Quantifying the impact of early calcite cementation on the reservoir quality of carbonate rocks: a comparison of 2D and 3D process-based models

Ola (Aleksandra) Hosa, Rachel Wood

Research output: Contribution to journalArticlepeer-review

Abstract

The reservoir properties of carbonates are controlled both by deposition and
diagenesis, and the latter includes early calcite cementation which can exert a
strong control on the evolution of subsequent diagenetic pathways. Here we investigate
early cement growth in grainstones to quantify the impact on evolving
pore space and partially to examine trends in the relationships between cementation
and permeability. We compare process-based models of early cementation
in 2D (Calcite2D) and 3D (Calcite3D). Both models assume polycrystalline and
monocrystalline grain types, upon which grow isopachous and syntaxial calcite
cement types, respectively. We also model two common rhombohedral calcite
forms: the blocky form 0112 and elongated form 4041.
Results demonstrate the effect of cement competition: an increasing proportion
of monocrystalline grains creates stronger competition and a reduction in
the impact of individual grains on the early calcite cement volume and porosity.
Isopachous cement is effective in closing pore throats and limiting permeability,
especially in the 2D model. We also show that the impact of syntaxial cement
on porosity occlusion and therefore flow is highly dependent on monocrystalline
grain location and direction of the grain crystal axis. This can lead to very
different permeabilities in samples of the same porosity in both the 2D and 3D results.
3D modelling shows that for samples with crystal form 0112 at constant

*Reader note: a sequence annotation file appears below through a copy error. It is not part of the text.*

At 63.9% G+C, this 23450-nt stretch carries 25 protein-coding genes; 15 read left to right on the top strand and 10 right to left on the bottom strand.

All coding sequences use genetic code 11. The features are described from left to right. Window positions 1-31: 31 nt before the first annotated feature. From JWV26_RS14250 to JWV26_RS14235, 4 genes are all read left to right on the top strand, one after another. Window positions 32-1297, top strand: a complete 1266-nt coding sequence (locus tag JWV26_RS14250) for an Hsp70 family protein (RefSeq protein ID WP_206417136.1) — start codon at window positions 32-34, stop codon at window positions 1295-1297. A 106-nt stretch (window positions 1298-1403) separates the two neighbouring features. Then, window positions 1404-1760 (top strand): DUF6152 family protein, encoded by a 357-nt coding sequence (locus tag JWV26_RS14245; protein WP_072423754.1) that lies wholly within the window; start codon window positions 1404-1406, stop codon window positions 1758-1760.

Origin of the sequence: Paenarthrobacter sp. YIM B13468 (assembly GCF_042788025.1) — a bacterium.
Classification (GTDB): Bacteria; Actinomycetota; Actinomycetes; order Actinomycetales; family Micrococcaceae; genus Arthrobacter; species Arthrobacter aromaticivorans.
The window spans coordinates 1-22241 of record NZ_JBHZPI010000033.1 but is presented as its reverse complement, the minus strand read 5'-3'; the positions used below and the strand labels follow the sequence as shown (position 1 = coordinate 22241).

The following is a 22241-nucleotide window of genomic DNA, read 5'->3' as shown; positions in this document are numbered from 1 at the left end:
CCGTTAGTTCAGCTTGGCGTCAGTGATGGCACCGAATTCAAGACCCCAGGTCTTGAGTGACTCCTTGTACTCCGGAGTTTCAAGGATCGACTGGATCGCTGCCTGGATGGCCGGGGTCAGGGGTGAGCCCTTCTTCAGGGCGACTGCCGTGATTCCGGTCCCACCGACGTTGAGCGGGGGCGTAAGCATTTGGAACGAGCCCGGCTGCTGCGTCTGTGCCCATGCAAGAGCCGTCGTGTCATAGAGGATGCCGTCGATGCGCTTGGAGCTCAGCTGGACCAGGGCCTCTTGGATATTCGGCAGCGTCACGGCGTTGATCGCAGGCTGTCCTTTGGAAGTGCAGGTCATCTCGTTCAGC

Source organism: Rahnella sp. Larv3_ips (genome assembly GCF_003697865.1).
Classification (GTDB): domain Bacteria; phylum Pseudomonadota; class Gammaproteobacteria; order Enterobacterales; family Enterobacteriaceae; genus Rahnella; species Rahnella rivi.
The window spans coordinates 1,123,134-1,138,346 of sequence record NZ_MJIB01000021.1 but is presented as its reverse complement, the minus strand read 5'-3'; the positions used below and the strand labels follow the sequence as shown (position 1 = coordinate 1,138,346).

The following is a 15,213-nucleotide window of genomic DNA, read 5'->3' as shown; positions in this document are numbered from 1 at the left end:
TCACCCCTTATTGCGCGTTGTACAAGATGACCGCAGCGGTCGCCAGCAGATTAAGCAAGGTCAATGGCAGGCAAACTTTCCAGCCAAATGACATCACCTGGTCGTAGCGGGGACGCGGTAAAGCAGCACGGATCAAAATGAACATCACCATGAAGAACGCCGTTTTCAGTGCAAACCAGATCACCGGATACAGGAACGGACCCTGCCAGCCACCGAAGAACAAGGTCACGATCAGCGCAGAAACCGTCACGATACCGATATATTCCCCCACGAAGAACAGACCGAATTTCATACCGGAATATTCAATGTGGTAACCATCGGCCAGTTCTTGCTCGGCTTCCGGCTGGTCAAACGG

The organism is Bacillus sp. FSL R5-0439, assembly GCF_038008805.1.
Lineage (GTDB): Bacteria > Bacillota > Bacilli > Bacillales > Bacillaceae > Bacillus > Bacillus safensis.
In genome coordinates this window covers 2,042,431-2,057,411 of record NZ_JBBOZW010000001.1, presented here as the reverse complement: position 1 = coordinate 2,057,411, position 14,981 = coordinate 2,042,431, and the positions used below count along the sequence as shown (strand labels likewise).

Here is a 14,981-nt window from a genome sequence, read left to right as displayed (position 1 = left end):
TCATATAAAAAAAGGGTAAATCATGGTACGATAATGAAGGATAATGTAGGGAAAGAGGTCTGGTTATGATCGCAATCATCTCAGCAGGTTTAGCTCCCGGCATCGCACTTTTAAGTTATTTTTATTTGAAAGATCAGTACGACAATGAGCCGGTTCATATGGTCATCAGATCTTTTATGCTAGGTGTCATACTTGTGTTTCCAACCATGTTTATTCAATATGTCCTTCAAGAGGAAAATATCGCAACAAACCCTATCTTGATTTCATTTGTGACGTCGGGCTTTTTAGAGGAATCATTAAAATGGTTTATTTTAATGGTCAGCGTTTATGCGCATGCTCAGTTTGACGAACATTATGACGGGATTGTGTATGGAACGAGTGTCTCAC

porosity, permeability becomes lower as the proportion of monocrystalline grains
increase, although this impact is relatively minor. Samples with crystal form
4041 produce inconclusive results.
Poroperm data generated by Calcite3D can be fitted with an exponential
curve with a high coefficient of determination, as observed in natural media.
This is in contrast to the 2D study, where the variability at any given porosity
spans up to two orders of magnitude. Moreover, the clustering of Calcite2D
model outputs with different widths of isopachous cement suggests that this
cement type is a strong control on the permeability. Results of the 2D modelling
(0.01 􀀀 8D) are in reasonable agreement with measured permeability reported
for grainstones (0.1mD 􀀀 5D) as well as for the plug data of the samples used
in modelling (porosity 22 􀀀 27%, permeability 0.2 􀀀 3D). Permeability results,
however, at any given porosity have a wide range due to the bias inherent to
the 2D flow modelling. Calcite3D is successful in modelling realistic changes in
cement volumes and in the pore space morphology, but permeabilities (0.01 􀀀
30D) are above the range reported due to very high permeability of the initial
synthetic sediment deposit (58.9D).
These results illustrate that subtle differences in early carbonate diagenesis,
such as the exact location and orientation of the crystal axes of the monocrystalline
grains, can have significant impact on the properties of cemented rocks.
We also highlight the importance of 3D, rather than 2D, digital rock modelling
and flow simulation to obtain reliable rock properties predictions.
Keywords: Digital rock, Synthetic rock, Carbonates, Porous Media, Porosity,
Permeability, Calcite cement, Isopachous cement, Syntaxial cement.
Original languageEnglish
Pages (from-to)89–104
JournalAdvances in Water Resources
Volume104
Early online date18 Mar 2017
DOIs
Publication statusPublished - Jun 2017

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